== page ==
Death is inevitable. What happens to the data we leave behind?
What it does
Using the Twitter API, we scrape all tweets from a user and select the latest one. If 24 hours have passed since the last tweet, enter a grace period where if the user tweets a specific phrase, the encryption is cancelled. If there is no valid tweet during the grace period, traverse through all directories and encrypt every file. After encrypting, flush the key from memory, and exit.
How we built it
We decided to use Python, as the wide availability of libraries facilitates rapid development. We used the Twitter API to grab the latest tweet, and Fernet encryption to encrypt all files. We hosted an API wrapper on Google Cloud in order to not have to disclose our Twitter API secrets.
Challenges we ran into
It was difficult to figure out how to traverse through all directories and build correct absolute paths to feed into the encryption function. We also struggled to find a bug in our time logic, that ended up being a time zone difference between the Twitter API response and the local machine.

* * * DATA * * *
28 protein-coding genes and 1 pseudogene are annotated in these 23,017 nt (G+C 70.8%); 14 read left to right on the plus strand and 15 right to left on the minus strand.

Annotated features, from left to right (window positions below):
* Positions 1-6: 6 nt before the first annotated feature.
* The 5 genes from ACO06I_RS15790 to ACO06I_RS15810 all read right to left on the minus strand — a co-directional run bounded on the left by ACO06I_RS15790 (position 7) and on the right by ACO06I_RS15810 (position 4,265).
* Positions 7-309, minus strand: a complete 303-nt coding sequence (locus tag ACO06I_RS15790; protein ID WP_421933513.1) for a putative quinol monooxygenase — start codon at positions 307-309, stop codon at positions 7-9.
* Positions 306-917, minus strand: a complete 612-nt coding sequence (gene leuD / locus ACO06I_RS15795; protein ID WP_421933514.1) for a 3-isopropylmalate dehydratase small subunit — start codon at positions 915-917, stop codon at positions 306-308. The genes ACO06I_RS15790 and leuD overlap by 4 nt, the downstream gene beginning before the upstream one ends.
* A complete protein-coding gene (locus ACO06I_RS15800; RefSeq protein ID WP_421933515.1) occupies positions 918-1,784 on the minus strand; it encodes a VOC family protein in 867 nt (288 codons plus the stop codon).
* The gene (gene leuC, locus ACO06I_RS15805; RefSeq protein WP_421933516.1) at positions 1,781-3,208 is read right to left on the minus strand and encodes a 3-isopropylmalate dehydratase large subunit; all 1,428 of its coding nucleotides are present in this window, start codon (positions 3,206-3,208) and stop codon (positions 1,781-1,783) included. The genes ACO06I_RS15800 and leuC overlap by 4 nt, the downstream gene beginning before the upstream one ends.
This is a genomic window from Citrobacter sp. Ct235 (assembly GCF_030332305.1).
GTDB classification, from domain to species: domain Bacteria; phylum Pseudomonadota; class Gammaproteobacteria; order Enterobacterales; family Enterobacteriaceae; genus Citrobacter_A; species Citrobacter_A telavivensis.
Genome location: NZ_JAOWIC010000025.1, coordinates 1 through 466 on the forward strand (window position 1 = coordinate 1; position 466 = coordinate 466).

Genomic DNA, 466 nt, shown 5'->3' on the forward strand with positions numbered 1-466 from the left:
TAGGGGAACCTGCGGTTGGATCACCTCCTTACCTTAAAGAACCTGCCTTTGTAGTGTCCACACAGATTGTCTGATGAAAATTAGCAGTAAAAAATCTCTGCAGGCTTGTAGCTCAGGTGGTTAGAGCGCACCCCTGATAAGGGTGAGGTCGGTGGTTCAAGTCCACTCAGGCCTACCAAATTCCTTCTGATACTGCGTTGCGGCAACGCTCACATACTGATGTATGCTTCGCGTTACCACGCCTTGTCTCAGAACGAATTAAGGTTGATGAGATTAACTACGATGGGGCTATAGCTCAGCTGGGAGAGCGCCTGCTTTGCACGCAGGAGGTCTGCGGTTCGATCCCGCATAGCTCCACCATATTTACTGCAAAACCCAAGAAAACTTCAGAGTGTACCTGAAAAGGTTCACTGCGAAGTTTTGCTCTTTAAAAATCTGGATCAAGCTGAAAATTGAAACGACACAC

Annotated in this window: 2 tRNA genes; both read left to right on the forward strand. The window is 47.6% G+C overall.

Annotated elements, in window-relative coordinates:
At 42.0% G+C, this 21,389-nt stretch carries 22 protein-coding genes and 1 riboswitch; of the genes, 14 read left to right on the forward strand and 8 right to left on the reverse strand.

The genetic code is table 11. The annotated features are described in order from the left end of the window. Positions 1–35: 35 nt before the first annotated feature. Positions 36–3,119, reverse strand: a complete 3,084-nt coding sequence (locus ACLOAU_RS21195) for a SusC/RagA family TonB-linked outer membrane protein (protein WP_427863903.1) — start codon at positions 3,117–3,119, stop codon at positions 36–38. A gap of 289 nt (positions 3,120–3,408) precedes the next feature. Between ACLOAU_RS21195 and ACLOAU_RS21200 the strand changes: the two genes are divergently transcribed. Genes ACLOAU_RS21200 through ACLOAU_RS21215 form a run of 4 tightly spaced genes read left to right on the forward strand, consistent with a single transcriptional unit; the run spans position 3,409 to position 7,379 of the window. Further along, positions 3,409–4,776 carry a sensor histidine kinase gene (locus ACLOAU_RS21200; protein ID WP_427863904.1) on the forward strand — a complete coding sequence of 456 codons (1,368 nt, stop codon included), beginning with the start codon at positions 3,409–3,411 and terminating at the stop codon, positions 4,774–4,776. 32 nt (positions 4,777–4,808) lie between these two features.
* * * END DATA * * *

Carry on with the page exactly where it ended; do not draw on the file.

Accomplishments that we're proud of
We were able to implement all features we set out to include, and more, in the allotted time.
What we learned
We learned how to create a http server in Python to grab values from Twitter and serve them, and how to use nginx to proxy requests to Python while also rate limiting. We learned how Fernet encryption works, and how to create a class that utilizes it to encrypt and decrypt files, including a mode that encypts the file name as well as the contents.
What's next for Tweet Or Yeet
We hope to add logic to automatically add the script as a system service, so it is always running, as well as reading the input files in chunks rather than all at once to reduce memory errors on low-memory systems.